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Wednesday, December 02, 2015

How is the wool market outlook faring?

By Andrew Woods, ICS  |  Source: AWEX, RBA, ICS

Key points

  • Minimal downside risk for merino combing prices seen this spring is likely to continue during the second half of the season.
  • The combing carding basis remains at low historic levels, so combing prices can only fall by compressing this basis further.
  • The upside for the market remains limited because of weak apparel fibre prices generally.
  • Any strong rally in the second half of the season is likely to be limited to a rise of 10-15%.

2015-12-02 Wool Outlook Review FIG 1

2015-12-02 Wool Outlook Review FIG 2

In August, as the wool market started up again after the mid-year recess, Mecardo reviewed the outlook for merino combing wool prices in the coming season. So with the first half of the season nearly over, how accurate was the August outlook?

The view in August was tempered by the main apparel fibres either reaching or being near four-year lows (in US dollar terms). Five year price percentiles for the main apparel fibres were (and still are) in the bottom decile. As such, any rally in the merino wool market was expected to be restricted, with a rise in the order of 15% the maximum that could be expected while ever the main apparel fibre prices remained at low levels. In other words, merino combing wool prices could rise on their own supply/demand factors, but only so far.

Prices immediately after the recess in fact did rally strongly by 8-10%. The rally was short lived, with prices back to where they started by the end of August. Figure 1 shows the 19.5 MPG in both US$ and A$ terms from 2010 onwards. A thin vertical line denotes the start of wool sales after the mid-year recess in 2015. You can see the short lived rally that occurs right next to the vertical line.

A second factor mentioned in August was the narrow combing to carding basis (difference in price). This factor was seen as supportive for merino combing prices and underpinned the call that there was only a small downside risk in the upcoming season. Figure 2 shows the 20 MPG basis to the Merino Cardings (MC) indicator from 2010 onwards.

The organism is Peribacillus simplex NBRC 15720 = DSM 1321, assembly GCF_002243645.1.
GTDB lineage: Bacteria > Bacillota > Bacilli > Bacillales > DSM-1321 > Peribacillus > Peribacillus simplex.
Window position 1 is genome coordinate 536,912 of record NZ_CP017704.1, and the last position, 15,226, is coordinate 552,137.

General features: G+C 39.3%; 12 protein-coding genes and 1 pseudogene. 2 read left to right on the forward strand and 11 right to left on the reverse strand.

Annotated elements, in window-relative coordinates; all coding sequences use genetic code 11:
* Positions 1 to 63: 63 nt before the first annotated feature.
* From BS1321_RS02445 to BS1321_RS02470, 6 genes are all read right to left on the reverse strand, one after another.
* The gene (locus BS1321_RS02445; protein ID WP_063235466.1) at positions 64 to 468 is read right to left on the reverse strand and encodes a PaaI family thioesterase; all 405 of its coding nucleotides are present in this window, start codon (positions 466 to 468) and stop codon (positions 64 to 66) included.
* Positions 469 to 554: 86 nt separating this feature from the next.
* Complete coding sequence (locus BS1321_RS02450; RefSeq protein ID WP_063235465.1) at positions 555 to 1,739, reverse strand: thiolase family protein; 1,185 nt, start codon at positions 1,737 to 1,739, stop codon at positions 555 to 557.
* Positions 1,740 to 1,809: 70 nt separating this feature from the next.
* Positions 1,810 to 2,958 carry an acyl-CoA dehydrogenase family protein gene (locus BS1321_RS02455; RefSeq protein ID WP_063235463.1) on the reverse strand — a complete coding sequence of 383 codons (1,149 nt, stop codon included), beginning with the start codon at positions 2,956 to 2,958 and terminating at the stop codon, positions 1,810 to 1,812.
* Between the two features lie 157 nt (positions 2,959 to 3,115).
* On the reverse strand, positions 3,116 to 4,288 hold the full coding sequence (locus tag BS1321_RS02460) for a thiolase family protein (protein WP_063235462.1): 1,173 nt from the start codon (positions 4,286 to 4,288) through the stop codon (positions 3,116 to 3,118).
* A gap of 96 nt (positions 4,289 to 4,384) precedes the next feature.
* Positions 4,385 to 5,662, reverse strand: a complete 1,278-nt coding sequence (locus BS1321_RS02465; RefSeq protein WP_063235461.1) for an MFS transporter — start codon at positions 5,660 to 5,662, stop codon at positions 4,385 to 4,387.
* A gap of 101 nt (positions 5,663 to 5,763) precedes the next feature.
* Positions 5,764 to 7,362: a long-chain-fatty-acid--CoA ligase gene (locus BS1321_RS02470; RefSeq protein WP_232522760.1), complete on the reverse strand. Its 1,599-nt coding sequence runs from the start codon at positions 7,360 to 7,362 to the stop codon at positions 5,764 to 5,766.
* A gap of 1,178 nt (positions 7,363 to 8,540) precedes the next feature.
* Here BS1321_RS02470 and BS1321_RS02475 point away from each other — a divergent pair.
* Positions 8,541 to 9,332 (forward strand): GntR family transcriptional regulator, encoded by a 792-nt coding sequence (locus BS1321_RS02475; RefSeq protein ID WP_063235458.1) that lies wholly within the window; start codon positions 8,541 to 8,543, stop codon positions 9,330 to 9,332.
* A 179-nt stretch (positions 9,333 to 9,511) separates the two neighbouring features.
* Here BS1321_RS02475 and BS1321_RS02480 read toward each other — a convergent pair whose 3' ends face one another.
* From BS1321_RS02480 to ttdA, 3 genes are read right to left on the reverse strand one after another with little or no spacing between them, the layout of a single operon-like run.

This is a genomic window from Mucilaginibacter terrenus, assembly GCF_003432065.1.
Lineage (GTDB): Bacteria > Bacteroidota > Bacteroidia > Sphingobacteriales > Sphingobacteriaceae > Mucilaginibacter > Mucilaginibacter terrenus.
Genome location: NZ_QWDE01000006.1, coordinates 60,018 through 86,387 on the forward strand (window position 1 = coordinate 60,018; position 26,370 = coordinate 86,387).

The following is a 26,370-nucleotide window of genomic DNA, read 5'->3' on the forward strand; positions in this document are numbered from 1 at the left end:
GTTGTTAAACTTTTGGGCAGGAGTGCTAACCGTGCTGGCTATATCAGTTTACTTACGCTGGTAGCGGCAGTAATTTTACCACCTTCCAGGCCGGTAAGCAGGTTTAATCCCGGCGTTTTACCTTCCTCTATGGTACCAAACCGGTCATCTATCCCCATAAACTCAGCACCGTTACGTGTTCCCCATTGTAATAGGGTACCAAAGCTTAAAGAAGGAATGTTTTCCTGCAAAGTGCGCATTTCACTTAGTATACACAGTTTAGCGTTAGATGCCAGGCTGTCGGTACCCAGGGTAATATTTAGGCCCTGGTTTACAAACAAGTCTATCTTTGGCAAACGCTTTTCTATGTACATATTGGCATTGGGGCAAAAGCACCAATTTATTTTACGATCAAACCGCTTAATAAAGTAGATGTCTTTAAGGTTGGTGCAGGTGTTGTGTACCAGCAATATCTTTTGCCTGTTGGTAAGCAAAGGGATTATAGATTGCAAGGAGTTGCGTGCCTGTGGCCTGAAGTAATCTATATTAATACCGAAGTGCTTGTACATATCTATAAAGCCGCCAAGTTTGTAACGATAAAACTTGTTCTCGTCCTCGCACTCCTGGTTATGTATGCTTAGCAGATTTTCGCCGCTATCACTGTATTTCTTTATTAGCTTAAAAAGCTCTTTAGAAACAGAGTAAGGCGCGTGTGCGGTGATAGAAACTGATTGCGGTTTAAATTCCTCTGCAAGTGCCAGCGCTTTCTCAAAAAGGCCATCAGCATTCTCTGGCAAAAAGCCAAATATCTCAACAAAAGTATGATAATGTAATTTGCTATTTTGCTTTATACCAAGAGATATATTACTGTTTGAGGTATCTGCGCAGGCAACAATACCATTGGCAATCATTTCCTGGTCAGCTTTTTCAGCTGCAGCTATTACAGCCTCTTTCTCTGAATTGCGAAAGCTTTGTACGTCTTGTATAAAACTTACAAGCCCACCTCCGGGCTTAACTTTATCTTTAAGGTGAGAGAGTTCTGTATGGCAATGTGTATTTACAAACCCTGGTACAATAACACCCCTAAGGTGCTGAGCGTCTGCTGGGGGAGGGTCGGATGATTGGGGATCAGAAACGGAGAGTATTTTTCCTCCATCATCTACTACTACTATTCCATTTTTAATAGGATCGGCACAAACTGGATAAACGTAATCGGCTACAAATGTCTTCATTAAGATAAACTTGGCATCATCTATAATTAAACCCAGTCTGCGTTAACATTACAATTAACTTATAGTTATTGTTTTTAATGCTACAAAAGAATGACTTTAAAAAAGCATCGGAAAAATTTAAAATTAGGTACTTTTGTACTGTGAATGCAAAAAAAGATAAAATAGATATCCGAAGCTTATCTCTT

On this call, Mecardo was partially correct. While prices did weaken from September into October by around a dollar, they rebounded fairly quickly and have spent the past five weeks slightly above the opening August prices.

Why the dollar dip? Seasonally weak prices in the spring are generally expected so the timing was normal. Figure 2 tells us the story. The combing carding basis shrank to levels below even the extraordinary early 1990s market when wool stockpiles crushed prices. The 20 MPG to MC basis fell from around 300 cents in August to 173 cents in early October. Meanwhile the MC sailed along unperturbed, with a little weakness in early October. The dollar fall in the merino combing prices was made possible by the contraction in the combing to carding basis to extraordinary levels by the standards of the past 30 years.

Where does that leave us now? The view is effectively unchanged, which is not unexpected as it is only four months down the track. Downside for the merino combing wools looks to be minimal with the combing to carding basis at very skinny levels. Upside for the merino combing prices continues to be constrained by weak apparel fibre prices generally, with a rally of 10-15% in the second half of the season probably the best outcome. Mind you, that would take prices back to or above their peak levels of last June. 

What does this mean?

The minimal downside risk means that short term hedging should probably be limited to minimum price contracts, if you are worried about price risk.  Any rally in the second half of the season in the order of 10-15% should be used as an opportunity to sell wool on hand and carry out some hedging for next spring.

Mecardo information is provided to assist in your marketing decisions. It contains a range of data and views on the current market. It is not intended to constitute advice for a specific purpose. Before taking any action in relation to information contained within this report, you should seek advice from a qualified professional. The information is obtained from a variety of sources and neither Mecardo nor Ag Concepts Advisory will be held liable for any loss or damage whatsoever that may arise from the use of information or for any error or mis-statement contained in this report. 


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